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The rich - could they a constant friend condemn ? The poor believed - for who should flatter them?

Thus on her name though all disgrace attend, In every creature she beholds a friend. (1)

(1) [“ With many nervous lines and ingenious allusions, this poem has something of the languor which seems inseparable from an allegory which exceeds the length of an epigram" – JEFFREY.]

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Quid juvat errores, merså jam puppe, fateri?
Quid lacrymæ delicta juvant commissa secutæ ?

CLAUDIAN. in Eutropium, lib. ii. lin. 7.

What avails it, when shipwreck'd, that error appears ? Are the crimes we commit wash'd away by our tears ? (1)

(1) [See antè, p. 21.]


When all the fiercer passions cease

(The glory and disgrace of youth); When the deluded soul, in peace,

Can listen to the voice of truth; When we are taught in whom to trust,

And how to spare, to spend, to give, (Our prudence kind, our pity just,)

'T is then we rightly learn to live.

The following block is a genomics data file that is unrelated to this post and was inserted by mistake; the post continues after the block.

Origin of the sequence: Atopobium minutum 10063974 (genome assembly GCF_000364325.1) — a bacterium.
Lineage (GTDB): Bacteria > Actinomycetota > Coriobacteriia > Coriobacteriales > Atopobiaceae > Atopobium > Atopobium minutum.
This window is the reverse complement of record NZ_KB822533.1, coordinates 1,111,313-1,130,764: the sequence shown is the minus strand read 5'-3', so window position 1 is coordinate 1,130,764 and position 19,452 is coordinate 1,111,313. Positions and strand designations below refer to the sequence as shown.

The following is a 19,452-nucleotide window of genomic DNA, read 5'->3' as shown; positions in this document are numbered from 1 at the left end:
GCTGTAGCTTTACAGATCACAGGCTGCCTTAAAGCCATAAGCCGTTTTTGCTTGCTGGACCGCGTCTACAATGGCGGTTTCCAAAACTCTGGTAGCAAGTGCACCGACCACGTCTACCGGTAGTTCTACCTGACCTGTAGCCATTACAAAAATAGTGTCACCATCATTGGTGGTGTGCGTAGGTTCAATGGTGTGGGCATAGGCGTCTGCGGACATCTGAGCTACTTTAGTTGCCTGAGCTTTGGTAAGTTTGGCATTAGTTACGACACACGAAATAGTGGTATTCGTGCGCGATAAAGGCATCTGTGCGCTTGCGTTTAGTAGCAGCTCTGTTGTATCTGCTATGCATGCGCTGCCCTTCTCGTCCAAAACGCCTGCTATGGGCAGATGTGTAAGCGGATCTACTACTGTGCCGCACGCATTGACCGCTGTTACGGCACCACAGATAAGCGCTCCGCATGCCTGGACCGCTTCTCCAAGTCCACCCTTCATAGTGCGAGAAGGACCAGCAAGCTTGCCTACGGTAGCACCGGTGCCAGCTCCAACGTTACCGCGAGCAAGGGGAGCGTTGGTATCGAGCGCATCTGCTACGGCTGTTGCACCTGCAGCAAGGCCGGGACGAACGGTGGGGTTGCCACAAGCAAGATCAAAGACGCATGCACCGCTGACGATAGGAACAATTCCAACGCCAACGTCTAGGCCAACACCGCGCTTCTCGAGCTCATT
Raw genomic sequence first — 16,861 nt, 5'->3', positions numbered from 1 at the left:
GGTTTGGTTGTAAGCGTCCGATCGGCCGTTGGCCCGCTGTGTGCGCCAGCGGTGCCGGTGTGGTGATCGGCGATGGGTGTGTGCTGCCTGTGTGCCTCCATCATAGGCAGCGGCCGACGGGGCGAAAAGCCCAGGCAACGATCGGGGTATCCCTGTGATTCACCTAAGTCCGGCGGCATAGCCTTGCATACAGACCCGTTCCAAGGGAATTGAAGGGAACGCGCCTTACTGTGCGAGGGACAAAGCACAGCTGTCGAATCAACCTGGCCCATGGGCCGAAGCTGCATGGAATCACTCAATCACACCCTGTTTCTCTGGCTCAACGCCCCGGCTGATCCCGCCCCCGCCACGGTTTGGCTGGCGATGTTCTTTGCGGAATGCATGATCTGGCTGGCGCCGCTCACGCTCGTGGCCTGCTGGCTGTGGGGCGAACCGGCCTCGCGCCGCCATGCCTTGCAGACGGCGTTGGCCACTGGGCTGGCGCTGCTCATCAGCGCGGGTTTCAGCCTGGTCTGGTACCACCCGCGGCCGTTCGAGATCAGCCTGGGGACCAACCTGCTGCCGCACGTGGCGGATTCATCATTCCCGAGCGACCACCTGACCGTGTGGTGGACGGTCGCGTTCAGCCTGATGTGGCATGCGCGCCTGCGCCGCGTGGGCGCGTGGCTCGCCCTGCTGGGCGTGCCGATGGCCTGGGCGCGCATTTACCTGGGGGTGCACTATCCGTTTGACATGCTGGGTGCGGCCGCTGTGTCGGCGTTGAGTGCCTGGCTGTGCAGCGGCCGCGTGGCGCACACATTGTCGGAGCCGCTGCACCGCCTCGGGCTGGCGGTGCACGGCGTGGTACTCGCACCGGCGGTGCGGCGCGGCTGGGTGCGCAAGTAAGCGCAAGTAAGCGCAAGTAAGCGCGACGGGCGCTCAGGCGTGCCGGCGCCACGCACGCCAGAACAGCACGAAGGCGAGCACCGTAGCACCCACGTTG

Its weakness when the body feels,

Nor danger in contempt defies; To reason when desire appeals,

When, on experience, hope relies ; When every passing hour we prize,

Nor rashly on our follies spend; But use it, as it quickly flies,

With sober aim to serious end; When prudence bounds our utmost views,

And bids us wrath and wrong forgive; When we can calmly gain or lose, —

'Tis then we rightly learn to live.

Yet thus, when we our way discern,

And can upon our care depend, To travel safely, when we learn,

Behold I we're near our journey's end We've trod the maze of error round,

Long wand'ring in the winding glade; And, now the torch of truth is found,

It only shows us where we stray'd: Light for ourselves, what is it worth,

When we no more our way can choose ? For others, when we hold it forth,

They, in their pride, the boon refuse.

By long experience taught, we now

Can rightly judge of friends and foes, Can all the worth of these allow,

And all their faults discern in those ; Relentless hatred, erring love,

We can for sacred truth forego ; We can the warmest friend reprove,

And bear to praise the fiercest foe: To what effect? Our friends are gone

Beyond reproof, regard, or care; And of our foes remains there one,

The mild relenting thoughts to share ?

Now 't is our boast that we can quell

The wildest passions in their rage; Can their destructive force repel,

And their impetuous wrath assuage: Ah! Virtue, dost thou arm, when now

This bold rebellious race are fled ;

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